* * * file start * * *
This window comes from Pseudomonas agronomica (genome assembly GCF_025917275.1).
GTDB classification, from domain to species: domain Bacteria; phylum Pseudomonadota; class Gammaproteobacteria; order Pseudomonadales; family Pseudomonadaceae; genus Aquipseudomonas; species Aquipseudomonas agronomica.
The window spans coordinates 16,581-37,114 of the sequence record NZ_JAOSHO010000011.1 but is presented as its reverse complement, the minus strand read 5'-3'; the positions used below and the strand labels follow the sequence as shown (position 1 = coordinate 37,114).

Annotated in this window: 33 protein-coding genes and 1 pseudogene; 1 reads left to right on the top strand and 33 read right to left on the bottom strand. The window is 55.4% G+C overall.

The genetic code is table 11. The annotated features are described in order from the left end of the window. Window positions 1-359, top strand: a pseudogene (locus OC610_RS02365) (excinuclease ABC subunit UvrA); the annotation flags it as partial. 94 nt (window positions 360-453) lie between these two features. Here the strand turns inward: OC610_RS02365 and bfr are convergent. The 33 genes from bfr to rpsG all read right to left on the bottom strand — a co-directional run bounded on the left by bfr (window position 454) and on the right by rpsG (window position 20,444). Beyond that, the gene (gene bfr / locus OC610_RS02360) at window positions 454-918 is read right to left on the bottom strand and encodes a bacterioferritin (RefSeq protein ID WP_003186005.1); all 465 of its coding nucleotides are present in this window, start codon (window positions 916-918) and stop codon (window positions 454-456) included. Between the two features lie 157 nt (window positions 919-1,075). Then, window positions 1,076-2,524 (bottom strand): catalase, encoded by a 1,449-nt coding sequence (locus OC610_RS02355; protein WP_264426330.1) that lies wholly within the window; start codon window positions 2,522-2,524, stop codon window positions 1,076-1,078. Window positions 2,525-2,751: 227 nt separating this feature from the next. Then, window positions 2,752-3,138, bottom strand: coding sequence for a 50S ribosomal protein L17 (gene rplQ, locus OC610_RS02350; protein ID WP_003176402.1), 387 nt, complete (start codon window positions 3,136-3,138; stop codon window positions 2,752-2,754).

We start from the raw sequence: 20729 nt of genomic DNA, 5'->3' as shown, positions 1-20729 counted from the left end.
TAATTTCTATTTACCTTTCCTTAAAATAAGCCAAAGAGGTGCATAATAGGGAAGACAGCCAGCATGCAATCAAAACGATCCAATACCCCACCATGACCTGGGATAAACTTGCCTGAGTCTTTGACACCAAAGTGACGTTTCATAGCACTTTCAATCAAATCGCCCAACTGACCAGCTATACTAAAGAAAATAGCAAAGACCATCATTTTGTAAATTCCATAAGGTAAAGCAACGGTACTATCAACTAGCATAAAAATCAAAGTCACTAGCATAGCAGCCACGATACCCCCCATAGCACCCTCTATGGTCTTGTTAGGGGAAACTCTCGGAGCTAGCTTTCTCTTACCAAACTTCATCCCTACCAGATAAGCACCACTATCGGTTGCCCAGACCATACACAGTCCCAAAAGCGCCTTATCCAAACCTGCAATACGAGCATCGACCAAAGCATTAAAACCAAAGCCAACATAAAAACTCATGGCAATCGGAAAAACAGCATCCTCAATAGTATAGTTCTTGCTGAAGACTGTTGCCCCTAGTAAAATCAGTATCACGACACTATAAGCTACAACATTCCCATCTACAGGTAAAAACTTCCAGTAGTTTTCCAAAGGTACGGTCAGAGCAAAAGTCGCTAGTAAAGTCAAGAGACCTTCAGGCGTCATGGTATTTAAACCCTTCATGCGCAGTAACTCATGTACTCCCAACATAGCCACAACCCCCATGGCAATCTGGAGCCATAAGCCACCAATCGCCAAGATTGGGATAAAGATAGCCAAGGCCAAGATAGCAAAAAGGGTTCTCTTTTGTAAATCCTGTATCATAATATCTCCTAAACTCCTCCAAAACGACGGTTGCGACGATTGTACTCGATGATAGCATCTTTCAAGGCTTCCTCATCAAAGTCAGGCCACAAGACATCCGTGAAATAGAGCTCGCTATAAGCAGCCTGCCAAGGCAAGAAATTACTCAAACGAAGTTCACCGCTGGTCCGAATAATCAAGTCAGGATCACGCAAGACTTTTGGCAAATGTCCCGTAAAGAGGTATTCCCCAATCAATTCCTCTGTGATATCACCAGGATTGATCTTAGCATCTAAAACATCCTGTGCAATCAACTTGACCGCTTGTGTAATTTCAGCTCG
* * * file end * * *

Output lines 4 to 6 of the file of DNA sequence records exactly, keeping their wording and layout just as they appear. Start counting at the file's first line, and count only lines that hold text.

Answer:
Annotated in this window: 33 protein-coding genes and 1 pseudogene; 1 reads left to right on the top strand and 33 read right to left on the bottom strand. The window is 55.4% G+C overall.

The genetic code is table 11. The annotated features are described in order from the left end of the window. Window positions 1-359, top strand: a pseudogene (locus OC610_RS02365) (excinuclease ABC subunit UvrA); the annotation flags it as partial. 94 nt (window positions 360-453) lie between these two features. Here the strand turns inward: OC610_RS02365 and bfr are convergent. The 33 genes from bfr to rpsG all read right to left on the bottom strand — a co-directional run bounded on the left by bfr (window position 454) and on the right by rpsG (window position 20,444). Beyond that, the gene (gene bfr / locus OC610_RS02360) at window positions 454-918 is read right to left on the bottom strand and encodes a bacterioferritin (RefSeq protein ID WP_003186005.1); all 465 of its coding nucleotides are present in this window, start codon (window positions 916-918) and stop codon (window positions 454-456) included. Between the two features lie 157 nt (window positions 919-1,075). Then, window positions 1,076-2,524 (bottom strand): catalase, encoded by a 1,449-nt coding sequence (locus OC610_RS02355; protein WP_264426330.1) that lies wholly within the window; start codon window positions 2,522-2,524, stop codon window positions 1,076-1,078. Window positions 2,525-2,751: 227 nt separating this feature from the next. Then, window positions 2,752-3,138, bottom strand: coding sequence for a 50S ribosomal protein L17 (gene rplQ, locus OC610_RS02350; protein ID WP_003176402.1), 387 nt, complete (start codon window positions 3,136-3,138; stop codon window positions 2,752-2,754).

We start from the raw sequence: 20729 nt of genomic DNA, 5'->3' as shown, positions 1-20729 counted from the left end.